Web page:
How to Get Along with a Person who has Depression

The person suffering from depression is not the only one who is affected by this disease. Everyone who comes into contact with someone who is even moderately depressed will feel the impact. There are three main problems to consider in coping with a person, either at work or at home, who is in the throes of a depressive illness: recognising the problem, understanding the problem, helping them to get treatment.


First we have to recognise that the person in question is depressed. This, as we have already discussed, is not easy. But it might be easier for you to spot it in someone else than it is for the sufferer themselves to identify their problem. This is because their perceptions will be clouded, their normal reality distorted. If you notice a marked and prolonged mood change in someone close to you, which may be accompanied by general tiredness and lack of enthusiasm, negative thinking, disturbed sleep and eating patterns, perhaps an increase in alcohol consumption and loss of libido, then you should consider depression as the cause.


Because of their distorted perceptions, they may resist any suggestion of depression as a diagnosis for their mood disrup­tion. They will be trying valiantly to be ‘normal’ again, and may feel ashamed of the way they are feeling and behaving, particularly if they are harbouring suicidal thoughts. They will be hoping that it will pass, that tomorrow they will wake up and feel different.


There are a few facts that are important to understand when you are trying to cope with a person in a depressed state:

  • You cannot cheer up someone who is experiencing a serious depressive episode.
  • The depression sufferer cannot cheer themselves up, nor can they ‘snap out of it’.
  • They cannot take in what you say or react usefully to your help and advice in the way they normally would.
  • Their depression is not your fault and hardly ever even related to you.
  • Likewise, there is no shame or blame attached to being depressed. You can contract depression like any other illness, such as cancer or heart disease.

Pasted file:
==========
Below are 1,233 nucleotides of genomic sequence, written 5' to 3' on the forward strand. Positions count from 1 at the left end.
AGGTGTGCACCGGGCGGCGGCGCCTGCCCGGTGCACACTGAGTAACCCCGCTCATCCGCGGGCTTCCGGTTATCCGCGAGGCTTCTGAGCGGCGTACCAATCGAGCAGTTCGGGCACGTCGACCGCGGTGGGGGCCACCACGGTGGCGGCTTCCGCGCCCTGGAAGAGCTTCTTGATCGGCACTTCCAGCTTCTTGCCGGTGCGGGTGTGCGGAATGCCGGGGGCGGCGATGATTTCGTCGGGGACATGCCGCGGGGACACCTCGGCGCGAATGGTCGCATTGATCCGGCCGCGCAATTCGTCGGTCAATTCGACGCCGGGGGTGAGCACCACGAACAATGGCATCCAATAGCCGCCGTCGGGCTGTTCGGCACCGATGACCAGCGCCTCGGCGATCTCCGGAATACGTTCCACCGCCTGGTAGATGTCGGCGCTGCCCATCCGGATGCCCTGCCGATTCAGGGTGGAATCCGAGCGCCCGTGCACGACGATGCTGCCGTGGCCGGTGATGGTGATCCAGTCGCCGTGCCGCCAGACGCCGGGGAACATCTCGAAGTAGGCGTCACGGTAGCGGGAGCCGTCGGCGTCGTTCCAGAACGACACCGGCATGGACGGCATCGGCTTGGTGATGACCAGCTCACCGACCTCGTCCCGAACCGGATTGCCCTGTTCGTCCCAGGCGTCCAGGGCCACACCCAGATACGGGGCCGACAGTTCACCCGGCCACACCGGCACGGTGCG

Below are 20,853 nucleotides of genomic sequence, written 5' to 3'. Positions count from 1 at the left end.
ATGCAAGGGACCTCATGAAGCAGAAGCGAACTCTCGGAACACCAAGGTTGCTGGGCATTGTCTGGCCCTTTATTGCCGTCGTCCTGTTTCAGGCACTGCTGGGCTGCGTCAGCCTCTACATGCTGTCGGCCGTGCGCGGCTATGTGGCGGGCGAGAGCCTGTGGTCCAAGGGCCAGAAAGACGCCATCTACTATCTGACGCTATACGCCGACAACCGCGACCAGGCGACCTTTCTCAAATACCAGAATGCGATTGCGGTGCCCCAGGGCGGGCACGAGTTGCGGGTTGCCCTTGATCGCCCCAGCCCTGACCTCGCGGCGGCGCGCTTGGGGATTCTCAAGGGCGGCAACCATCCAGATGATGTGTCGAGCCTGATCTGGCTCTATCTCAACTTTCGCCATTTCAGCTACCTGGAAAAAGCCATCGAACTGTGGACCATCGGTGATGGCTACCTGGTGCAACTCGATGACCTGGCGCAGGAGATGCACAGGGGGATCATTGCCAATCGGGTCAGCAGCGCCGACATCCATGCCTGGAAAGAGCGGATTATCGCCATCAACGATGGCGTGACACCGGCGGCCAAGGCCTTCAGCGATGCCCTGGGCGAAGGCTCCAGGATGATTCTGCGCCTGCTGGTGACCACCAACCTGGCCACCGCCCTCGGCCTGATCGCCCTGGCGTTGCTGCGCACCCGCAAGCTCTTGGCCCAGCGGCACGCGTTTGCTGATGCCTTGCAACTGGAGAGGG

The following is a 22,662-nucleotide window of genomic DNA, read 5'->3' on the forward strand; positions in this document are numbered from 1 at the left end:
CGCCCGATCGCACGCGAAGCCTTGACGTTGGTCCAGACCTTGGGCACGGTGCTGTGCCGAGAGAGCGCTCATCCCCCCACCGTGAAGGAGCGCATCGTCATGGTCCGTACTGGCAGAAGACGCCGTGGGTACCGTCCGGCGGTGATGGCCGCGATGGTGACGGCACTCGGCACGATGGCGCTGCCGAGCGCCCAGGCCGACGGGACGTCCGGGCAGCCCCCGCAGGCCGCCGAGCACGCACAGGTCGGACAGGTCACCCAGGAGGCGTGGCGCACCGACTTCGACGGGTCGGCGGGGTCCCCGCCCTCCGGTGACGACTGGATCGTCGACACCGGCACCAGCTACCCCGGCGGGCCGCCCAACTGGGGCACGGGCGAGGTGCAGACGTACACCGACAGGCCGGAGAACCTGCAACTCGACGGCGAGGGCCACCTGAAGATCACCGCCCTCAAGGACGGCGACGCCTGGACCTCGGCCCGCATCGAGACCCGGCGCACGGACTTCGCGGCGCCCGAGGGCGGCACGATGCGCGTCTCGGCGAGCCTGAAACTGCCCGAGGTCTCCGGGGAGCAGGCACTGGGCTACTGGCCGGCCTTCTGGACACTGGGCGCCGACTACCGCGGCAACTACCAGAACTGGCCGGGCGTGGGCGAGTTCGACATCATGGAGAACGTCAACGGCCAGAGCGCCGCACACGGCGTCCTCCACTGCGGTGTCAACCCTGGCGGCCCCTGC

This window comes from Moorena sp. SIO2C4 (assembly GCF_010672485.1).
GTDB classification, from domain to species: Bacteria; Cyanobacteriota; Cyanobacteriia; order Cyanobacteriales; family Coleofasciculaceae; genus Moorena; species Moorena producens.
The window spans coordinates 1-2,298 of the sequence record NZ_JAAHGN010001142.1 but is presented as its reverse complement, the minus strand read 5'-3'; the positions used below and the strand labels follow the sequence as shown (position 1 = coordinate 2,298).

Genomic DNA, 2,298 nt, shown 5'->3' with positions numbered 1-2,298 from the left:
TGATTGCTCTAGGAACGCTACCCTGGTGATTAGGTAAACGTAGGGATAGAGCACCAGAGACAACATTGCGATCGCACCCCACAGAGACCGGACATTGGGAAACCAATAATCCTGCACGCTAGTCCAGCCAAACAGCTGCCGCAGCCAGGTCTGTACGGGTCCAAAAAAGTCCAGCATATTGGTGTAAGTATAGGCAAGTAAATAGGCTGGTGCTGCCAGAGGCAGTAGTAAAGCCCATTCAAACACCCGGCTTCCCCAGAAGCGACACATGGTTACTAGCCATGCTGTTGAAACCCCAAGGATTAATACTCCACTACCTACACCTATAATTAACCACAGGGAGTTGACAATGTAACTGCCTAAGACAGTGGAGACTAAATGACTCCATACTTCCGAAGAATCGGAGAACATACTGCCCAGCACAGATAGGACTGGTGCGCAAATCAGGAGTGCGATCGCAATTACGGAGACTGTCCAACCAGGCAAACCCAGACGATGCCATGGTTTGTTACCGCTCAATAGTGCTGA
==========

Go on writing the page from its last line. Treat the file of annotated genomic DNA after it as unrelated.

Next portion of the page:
• Teenagers and children can also experience depression.
  • Depressed people are more likely to be a danger to them­selves than to anyone else.
  • There are very successful treatments for alleviating the symptoms of depression. And now, with EPA, they do not involve side effects.

It is vital that you, as a person close to depression, under­stand these facts, because a lot of the anguish surrounding the disease is caused by frustration engendered by misunder­standing. There is no doubt that dealing with a depressed person who is not responding, whose behaviour is strange and erratic and who is refusing to seek help is frustrating and extremely daunting. The subsequent impact on relationships, both at home and at work, if depression goes unrecognised can be devastating.


So you have recognised that someone close to you is depressed, but either they won’t admit to it, or they admit it but are adamant that they don’t want treatment. What do you do? The answer depends very much on the degree of severity of the depressive symptoms. Unless they are very severely affected, it should be possible to talk to them about seeing a doctor. They may not respond at once, but keep trying, or get someone else close to them to try. Let them know that you understand how they are feeling, and that they have your full support. Nagging won’t work. If it is a work colleague affected, contact a close friend or family member and tell them your concerns. If they continue to refuse to get medical help, see their GP yourself and ask them to drop round and talk to the person about their symptoms.

Depression in children and teenagers is notoriously diffi­cult to spot, not least because you don’t expect them to get the illness so young. And how are you supposed to tell the difference between a normally sulky, monosyllabic teenager who refuses to eat what you cook or get out of bed or function in a way that you consider appropriate, and a depressed teenager? The answer is that often you can’t, but signs to look for are marked changes in mood, within the context of teenager behaviour. For instance, a stroppy teenager who has lots of friends, and then suddenly becomes lethargic and has no interest in seeing their mates. Or a teenager who begins to drink excessively and regularly. Or a teenager who seems to get absolutely no pleasure from a treat, such as some extra money for clothes. If you think someone you know is in danger of harming themselves, you must seek help immediately by contacting their GP and explaining the problem. Don’t rely on the problem going away. Someone intent on suicide will find a way, and you are not responsible for their actions; but a person may still be at the stage where they are just desperate and confused.

Don’t forget, this is a difficult illness and there are no hard and fast rules to play by. But understanding is certainly the key.

Filed Under: Health & Personal Care


About the Author: Andrew Reinert is a health care professional who loves to share different tips on health and personal care. He is a regular contributor to MegaHowTo and lives in Canada.

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